But I digress. When I was at Deaf Way and Gallaudet, I realized that I was among my family – and that everything my family did that had been perceived as “wrong” by the teachers and interpreters at my school were, in fact, part of a culture and language! Why didn’t anyone ever tell my family or me? That was an awesome epiphany for me, and I suddenly became confident, happy and prouder of who I was. My esteem never took a hit again from the teachers or interpreters at school – never again. I came back, took off my hearing aid (but not without much struggle from school officials), and started being who I was: a Deaf person very much content with her identity. It wasn’t a big event or a rebellious event. It just happened, and people really didn’t notice until many years later that the steps I had taken were symbolic and liberating. But the change in me was apparent, too. People began to tell me how much happier I was, and I fell in love with my first boyfriend (who was hearing, ironically!). That’s when I began to really blossom as a confident, happy person.

So, at 2 a.m. in June 1991, I was looking through my parents’ yearbooks. All three of my parents attended Gallaudet, and all dropped out in their sophomore years. However, my mom and stepdad did eventually get their degrees! As I looked at the photos of the strange hairdos and clothes from the early 1970s, I realized that I really needed to follow my heart and go to Gallaudet. To this day, I think my going to Gallaudet was the best and wisest decision I’ve ever made. I wouldn’t be where I am today without my contacts and friends at Gallaudet. I double-majored in government/political science and communication arts. I was class president, student congress secretary, involved with a million activities just like in high school, and elected to the homecoming court. I also met Randy, who I dated for 13 years before marrying him on Nov. 14, 2005 (he’s third-generation Deaf).

I graduated cum laude in 1995, and went to the University of Illinois-Chicago to get my master’s in public administration. After that, I moved to Minnesota to accept a position as director of programs for a $2 million nonprofit agency. Then I took a year off to travel before becoming editor of a community newspaper. Today, I own a writing and design company that has served over 250 clients since 2003. So much for that teacher who said I couldn’t write…

People often ask if I owe my success to being mainstreamed or PL 94-142 (which was passed on my first birthday). I always say, ABSOLUTELY NOT! My success is due to two things: being bilingual and my parents. My parents always emphasized being skilled at both ASL and English and being able to live in both worlds (hearing/deaf). They always emphasized, and still emphasize, that there was no boundary between the two worlds, but that I should always embrace and respect my culture and people. The other factor of bilingualism is, of course, reading. I read so much and cannot imagine life without books. I read everything I can get my hands on. When Little Golden Books became too easy for me at age 3 or 4, I started reading Archie comic books, newspapers, and magazines. Today, in between fiction, I read the newspaper religiously and read junk like People magazine.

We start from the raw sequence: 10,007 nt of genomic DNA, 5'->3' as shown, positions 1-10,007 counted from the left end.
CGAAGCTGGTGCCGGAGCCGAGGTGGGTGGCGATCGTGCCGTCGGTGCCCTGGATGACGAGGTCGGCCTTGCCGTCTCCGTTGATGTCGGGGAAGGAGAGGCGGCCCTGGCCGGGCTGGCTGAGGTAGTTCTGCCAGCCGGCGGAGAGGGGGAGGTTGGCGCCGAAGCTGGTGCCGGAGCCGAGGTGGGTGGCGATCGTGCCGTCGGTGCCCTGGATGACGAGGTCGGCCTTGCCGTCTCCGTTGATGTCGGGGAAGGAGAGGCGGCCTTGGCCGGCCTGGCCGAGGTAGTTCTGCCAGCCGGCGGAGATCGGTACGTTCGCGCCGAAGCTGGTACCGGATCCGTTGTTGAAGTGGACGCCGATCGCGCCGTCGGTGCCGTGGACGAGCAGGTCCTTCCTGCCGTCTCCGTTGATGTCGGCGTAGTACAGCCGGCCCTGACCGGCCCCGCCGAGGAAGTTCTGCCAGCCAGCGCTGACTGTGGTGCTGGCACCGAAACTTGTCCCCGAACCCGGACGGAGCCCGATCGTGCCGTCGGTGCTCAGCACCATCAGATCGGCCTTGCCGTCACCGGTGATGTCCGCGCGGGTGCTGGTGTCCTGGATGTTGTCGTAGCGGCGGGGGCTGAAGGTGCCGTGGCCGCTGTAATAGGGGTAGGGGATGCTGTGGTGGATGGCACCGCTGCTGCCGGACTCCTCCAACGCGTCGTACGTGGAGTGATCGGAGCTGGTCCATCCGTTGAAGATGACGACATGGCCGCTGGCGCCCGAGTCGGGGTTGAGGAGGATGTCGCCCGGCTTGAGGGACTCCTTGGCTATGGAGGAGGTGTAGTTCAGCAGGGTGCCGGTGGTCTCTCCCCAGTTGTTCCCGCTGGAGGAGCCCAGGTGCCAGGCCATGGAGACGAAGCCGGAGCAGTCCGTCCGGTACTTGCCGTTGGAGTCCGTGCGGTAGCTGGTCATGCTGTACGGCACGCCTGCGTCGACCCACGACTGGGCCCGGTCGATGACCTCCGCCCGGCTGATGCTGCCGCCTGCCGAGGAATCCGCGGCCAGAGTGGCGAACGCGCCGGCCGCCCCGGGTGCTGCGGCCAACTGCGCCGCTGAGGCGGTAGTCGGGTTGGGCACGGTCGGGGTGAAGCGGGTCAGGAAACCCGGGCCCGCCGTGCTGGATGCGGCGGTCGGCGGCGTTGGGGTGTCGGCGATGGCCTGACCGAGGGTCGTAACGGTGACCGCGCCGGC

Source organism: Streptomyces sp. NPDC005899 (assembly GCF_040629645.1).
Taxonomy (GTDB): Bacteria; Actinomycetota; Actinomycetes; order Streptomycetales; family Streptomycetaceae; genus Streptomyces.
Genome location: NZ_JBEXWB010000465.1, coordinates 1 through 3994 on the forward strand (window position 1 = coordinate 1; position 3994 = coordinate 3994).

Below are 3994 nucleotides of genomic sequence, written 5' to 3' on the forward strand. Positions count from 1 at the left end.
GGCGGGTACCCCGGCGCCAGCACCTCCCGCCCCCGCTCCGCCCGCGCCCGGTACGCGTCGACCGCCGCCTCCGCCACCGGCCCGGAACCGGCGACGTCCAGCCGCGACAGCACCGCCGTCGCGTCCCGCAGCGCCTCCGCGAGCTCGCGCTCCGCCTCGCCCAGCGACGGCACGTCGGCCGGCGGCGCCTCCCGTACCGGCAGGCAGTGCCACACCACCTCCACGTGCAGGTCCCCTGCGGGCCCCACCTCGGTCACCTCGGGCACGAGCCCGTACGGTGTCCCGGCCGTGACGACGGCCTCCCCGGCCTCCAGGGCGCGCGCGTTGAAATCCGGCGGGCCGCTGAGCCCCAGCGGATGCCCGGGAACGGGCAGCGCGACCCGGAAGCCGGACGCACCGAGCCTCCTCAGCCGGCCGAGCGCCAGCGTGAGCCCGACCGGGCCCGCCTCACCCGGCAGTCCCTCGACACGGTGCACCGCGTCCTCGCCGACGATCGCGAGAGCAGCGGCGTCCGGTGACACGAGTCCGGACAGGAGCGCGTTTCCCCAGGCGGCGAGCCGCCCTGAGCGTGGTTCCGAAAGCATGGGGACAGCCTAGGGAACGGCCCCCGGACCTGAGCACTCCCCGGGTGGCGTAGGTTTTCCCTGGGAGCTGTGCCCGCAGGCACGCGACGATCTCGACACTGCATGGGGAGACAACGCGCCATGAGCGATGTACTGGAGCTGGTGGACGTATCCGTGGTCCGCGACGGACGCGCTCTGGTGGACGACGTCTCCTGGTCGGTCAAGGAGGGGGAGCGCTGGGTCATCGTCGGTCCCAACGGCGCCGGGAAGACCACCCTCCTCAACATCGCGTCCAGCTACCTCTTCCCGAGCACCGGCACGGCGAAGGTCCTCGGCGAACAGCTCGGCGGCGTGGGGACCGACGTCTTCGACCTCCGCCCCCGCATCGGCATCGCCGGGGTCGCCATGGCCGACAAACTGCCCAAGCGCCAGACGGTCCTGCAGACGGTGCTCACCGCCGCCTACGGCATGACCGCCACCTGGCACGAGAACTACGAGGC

One other thing that really helped me was my grandmother, who as I said before, can’t sign. She’s 83 today and still very much an amazing part of my life; we talk almost everyday on IM and e-mail. When I was little and stayed at her house on weekends or during breaks, she’d always sit with me at bedtime with a notebook. In this notebook, she’d ask me in homemade signs, “What did Trudy do today?” (usually signed as T-on-chest Now what?). I’d think and sign, “bike!” She’d make me sign or spell each word and if I got the word right, she’d write it in the notebook. If I didn’t, she’d make me think again and again until I got the right word. She’d also draw pictures to go along with these sentences. I still have this notebook, and it’s one of my most treasured possessions. So when I see parents or families saying, “We don’t sign because we don’t know how,” I get so annoyed because my grandparents couldn’t sign either, but we communicated just fine. They never let the spoken method stop them.

People often ask me how I’ll raise my children if they’re Deaf, which is a possibility given my husband’s and my genetic history. I always say it’s easy. “They’ll learn how I did: bilingually.” I’ll probably have them go to speech therapy, but if it’s apparent by the time they’re in grade school that they really can’t speak, then I’m not going to waste time on that.

I’m fortunate enough that I live 10 miles from a deaf school with an outstanding program that has many, many Deaf teachers. So, yes, I’d definitely enroll them in the school, no question. Randy is also a teacher there in the high school. But whether our children are deaf or hearing, we both know that we will do three things: first, we will share world knowledge with our children, from why a grasshopper hops to why the sky is blue to who Brett Favre is (okay, maybe that one is Randy’s requirement). Second, we’ll be sure to emphasize books and reading. Our house is filled with books everywhere, and we have so many children’s books, comics, classic literature, modern literature, and history-related books (i.e., encyclopedias) that our children will really benefit from. Finally, we’ll teach them both languages, teach them about our experiences, and teach them the importance of being good at heart. I think that’s the best thing any parent of a child can do, whether deaf or not: teach the children about the world so that they can go out and conquer it if they want.

I’m truly lucky to be Deaf, and I’m truly lucky to have been where I have, warts and all.